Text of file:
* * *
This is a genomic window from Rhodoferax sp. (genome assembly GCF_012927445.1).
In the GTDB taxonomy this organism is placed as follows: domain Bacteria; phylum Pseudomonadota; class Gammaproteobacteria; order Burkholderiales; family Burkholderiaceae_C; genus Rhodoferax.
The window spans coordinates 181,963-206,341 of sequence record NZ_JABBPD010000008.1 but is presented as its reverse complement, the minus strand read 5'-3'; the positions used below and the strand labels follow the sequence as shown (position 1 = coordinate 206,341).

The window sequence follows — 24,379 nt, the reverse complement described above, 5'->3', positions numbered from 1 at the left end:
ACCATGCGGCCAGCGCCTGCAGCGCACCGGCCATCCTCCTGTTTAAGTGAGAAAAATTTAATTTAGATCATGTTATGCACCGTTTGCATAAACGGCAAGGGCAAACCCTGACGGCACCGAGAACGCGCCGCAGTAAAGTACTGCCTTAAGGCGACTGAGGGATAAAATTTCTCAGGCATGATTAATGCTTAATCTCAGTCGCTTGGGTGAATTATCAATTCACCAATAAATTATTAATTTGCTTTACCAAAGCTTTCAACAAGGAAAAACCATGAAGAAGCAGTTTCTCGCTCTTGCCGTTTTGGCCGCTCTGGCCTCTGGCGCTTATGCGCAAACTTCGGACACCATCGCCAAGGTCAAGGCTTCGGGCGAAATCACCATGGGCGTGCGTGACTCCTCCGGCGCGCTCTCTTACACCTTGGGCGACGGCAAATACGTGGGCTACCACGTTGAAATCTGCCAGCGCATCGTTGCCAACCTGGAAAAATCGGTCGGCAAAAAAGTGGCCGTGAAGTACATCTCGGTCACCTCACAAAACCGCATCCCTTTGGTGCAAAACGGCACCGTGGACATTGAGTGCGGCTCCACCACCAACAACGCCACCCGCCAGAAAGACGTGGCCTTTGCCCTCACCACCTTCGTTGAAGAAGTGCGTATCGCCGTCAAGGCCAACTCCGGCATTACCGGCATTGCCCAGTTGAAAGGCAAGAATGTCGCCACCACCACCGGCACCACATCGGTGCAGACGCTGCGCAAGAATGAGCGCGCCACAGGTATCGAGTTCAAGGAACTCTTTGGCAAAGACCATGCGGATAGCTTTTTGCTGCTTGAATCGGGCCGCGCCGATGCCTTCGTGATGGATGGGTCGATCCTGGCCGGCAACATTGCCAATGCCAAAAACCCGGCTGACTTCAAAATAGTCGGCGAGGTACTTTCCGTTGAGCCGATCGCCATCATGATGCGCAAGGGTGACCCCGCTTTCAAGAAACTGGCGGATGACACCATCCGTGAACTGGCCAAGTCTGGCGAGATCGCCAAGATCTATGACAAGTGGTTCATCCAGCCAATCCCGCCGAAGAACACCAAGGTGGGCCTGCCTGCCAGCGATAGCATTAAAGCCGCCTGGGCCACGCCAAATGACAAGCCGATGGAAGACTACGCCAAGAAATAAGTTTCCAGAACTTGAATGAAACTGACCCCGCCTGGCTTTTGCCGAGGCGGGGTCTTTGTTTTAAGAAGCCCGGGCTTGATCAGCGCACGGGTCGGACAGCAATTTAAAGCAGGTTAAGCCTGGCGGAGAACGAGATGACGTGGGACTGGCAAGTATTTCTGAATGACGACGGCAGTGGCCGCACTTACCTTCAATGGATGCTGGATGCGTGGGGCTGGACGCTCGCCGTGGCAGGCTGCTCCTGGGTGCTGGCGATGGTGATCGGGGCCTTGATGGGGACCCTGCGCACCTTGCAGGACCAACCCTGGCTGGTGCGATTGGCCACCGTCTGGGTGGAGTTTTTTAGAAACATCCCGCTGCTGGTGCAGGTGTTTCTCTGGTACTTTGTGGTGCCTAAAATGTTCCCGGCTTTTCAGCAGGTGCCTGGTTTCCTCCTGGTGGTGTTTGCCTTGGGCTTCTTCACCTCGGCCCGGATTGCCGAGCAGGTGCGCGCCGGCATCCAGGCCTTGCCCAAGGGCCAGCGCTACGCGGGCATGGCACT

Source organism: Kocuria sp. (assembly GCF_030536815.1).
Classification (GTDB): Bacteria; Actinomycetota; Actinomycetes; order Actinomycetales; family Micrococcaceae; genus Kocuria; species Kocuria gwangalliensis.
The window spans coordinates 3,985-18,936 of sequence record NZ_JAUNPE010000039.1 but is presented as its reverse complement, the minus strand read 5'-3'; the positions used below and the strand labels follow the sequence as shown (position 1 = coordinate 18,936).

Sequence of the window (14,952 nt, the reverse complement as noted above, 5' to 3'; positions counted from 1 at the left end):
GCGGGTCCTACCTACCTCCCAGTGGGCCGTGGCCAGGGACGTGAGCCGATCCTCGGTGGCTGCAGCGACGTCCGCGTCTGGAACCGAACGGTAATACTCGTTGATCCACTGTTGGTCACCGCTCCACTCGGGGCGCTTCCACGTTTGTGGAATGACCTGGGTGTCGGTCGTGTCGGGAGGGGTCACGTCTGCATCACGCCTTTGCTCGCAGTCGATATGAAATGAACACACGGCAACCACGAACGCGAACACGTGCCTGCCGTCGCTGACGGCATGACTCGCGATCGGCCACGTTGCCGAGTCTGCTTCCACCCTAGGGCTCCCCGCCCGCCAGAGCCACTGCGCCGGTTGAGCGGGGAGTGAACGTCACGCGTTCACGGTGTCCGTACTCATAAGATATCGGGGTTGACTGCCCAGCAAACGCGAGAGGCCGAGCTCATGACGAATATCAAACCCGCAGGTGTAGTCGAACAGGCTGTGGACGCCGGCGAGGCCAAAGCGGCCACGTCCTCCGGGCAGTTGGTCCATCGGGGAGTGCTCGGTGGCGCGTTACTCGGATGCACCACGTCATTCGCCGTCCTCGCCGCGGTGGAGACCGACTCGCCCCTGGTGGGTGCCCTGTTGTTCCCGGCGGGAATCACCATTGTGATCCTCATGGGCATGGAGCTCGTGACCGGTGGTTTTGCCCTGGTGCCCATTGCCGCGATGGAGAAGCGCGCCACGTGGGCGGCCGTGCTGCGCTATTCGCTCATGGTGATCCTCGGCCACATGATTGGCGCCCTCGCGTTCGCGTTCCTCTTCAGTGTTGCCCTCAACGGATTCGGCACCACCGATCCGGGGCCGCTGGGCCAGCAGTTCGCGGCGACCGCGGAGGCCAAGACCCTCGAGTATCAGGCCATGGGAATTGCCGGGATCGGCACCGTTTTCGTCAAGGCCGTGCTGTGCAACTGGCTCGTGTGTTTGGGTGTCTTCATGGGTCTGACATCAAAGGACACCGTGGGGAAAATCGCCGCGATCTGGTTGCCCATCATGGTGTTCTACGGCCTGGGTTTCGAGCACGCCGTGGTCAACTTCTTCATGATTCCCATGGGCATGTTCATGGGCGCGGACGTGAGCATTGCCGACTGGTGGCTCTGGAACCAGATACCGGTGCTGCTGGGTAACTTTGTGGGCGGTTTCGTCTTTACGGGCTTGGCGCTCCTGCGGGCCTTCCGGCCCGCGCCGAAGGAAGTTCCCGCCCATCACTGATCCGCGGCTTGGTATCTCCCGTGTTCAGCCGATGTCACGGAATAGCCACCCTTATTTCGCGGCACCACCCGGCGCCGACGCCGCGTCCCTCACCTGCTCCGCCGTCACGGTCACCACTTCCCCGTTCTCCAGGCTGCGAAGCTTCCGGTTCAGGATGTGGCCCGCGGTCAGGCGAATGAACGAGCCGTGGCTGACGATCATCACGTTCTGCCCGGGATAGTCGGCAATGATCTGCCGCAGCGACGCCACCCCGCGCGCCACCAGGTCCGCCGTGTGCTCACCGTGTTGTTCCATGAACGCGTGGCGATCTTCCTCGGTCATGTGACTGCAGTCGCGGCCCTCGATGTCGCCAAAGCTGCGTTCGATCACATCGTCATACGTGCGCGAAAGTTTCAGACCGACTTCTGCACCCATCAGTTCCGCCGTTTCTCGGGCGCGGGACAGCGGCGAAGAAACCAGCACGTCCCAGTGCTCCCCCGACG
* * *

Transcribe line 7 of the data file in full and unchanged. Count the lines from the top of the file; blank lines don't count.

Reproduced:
Classification (GTDB): Bacteria; Actinomycetota; Actinomycetes; order Actinomycetales; family Micrococcaceae; genus Kocuria; species Kocuria gwangalliensis.